The key to Quadrant Three is for the coach not to take over.  In this part of the cycle the coach should be assisting the person being coached to design their own solution or action plan to solve the problem by helping them to cut to the heart of the matter and supporting plans that encourage taking action. Again asking the right questions including helping the person being coached to honestly reflect on whether they have the will or the capacity to do the actions being discussed are all a valuable part of being in the How? space.

Finally the Quadrant Four place is the opportunity to consider the consequences or implications of the action and think about ways of managing what happens next.  This will allow the person being coached to refine their plan or prepare themselves for the reactions that others might have to the action they are taking.  Q4 or the What If? space is where feeling is also strong, so it is a good time to check if the person being coached feels capable and confident to proceed with the plan they devised.  The coach’s role here is to provide encouragement and support to stimulate the person being coached into taking action prior to the next coaching session.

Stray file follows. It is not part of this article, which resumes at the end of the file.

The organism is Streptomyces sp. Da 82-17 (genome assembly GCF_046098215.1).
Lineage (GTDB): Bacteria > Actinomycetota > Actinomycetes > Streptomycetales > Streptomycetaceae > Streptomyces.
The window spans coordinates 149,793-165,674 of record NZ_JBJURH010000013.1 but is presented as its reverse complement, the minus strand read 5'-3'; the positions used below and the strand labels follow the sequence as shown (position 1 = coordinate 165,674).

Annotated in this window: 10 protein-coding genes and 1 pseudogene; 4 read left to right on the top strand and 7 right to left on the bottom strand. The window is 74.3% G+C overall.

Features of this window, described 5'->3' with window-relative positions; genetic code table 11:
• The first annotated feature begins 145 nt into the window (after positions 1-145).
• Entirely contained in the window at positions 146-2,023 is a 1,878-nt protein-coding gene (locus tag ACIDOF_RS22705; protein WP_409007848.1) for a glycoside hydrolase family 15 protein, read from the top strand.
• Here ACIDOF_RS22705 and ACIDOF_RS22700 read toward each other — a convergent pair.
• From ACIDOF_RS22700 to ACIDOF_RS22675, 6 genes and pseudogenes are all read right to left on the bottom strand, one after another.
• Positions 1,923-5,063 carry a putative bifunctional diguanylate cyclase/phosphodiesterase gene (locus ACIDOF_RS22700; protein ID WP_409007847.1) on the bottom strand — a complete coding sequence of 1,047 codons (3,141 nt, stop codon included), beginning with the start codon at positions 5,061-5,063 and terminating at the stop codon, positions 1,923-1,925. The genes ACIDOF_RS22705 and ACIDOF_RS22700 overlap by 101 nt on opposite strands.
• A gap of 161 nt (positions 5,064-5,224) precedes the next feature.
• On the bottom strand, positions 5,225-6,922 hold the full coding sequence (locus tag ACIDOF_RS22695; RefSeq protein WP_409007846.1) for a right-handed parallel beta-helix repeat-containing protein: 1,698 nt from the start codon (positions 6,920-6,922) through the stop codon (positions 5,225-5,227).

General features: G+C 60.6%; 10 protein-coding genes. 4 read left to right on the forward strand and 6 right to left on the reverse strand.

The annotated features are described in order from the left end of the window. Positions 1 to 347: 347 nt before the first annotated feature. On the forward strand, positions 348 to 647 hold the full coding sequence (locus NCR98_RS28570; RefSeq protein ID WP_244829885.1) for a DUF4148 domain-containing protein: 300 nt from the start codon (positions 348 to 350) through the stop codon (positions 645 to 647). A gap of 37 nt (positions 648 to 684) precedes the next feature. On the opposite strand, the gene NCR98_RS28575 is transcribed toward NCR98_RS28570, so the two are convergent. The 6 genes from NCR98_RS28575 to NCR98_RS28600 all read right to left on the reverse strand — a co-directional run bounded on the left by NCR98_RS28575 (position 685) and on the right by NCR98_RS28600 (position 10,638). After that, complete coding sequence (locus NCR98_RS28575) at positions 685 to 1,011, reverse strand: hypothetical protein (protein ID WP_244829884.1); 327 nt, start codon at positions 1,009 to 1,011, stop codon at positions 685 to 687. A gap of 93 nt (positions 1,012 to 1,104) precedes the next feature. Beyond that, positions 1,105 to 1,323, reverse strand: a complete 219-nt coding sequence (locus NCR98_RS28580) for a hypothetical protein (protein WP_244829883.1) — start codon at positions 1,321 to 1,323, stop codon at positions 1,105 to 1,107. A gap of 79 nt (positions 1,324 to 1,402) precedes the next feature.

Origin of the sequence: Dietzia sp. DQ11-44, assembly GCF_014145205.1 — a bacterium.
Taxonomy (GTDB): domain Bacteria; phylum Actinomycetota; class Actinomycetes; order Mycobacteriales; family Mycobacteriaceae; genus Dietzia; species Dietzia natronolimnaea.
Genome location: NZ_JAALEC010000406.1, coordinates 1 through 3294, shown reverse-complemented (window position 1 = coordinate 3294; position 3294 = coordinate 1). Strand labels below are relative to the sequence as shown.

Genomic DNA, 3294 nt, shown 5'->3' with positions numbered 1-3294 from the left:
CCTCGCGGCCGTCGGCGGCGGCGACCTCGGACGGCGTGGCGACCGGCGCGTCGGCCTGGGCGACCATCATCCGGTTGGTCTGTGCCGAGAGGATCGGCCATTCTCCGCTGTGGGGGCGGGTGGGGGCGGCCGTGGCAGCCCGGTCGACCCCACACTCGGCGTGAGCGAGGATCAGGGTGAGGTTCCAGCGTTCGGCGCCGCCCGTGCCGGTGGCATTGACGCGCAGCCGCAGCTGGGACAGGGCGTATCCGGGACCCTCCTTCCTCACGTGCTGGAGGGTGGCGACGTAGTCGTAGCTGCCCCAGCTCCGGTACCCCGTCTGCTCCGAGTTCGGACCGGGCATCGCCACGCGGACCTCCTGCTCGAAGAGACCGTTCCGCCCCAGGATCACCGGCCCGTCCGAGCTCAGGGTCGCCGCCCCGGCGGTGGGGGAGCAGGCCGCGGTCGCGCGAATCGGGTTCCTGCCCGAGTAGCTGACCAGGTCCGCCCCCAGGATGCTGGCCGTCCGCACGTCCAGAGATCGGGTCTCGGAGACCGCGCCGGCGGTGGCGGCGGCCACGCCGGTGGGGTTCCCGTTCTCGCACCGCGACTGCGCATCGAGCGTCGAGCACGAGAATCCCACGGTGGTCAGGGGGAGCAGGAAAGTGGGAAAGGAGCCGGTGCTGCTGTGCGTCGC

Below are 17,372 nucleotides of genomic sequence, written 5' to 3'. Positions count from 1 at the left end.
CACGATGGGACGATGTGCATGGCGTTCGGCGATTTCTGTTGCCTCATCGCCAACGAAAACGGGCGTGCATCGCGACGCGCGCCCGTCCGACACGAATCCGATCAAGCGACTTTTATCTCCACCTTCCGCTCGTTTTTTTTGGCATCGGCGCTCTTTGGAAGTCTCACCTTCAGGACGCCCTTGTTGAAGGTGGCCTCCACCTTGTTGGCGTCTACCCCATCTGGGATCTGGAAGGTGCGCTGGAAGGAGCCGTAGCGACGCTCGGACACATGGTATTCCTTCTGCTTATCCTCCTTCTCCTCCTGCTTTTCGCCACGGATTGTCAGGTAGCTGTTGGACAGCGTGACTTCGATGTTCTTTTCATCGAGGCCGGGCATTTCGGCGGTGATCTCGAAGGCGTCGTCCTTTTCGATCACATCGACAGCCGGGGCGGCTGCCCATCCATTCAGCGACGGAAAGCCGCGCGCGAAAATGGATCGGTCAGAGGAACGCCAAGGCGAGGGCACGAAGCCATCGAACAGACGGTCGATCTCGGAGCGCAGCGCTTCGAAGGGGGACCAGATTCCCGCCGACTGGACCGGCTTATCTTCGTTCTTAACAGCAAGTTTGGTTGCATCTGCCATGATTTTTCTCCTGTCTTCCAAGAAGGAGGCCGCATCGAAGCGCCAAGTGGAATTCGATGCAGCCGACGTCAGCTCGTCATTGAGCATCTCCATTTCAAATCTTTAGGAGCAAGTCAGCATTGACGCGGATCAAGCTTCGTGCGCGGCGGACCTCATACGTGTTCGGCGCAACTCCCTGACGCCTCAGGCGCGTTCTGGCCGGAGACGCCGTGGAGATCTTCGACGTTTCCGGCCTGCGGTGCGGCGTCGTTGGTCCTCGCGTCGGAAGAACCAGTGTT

As a coaching session is a learning experience, using the 4MAT cycle during coaching can help to reveal the core of the problem and stimulate more creative solutions to solve it instead of rushing into judgement on what the problem is.  Where else have you used 4MAT as a framework?

A Styles Approach to Successful Communication

A styles communication

Many of the places I work in at the moment are complaining about communication. Either they think it happens poorly or not often enough, but even when the messages are delivered somehow they are still not clearly received. It sounds like it should be really simple but in reality clear communication is difficult to achieve.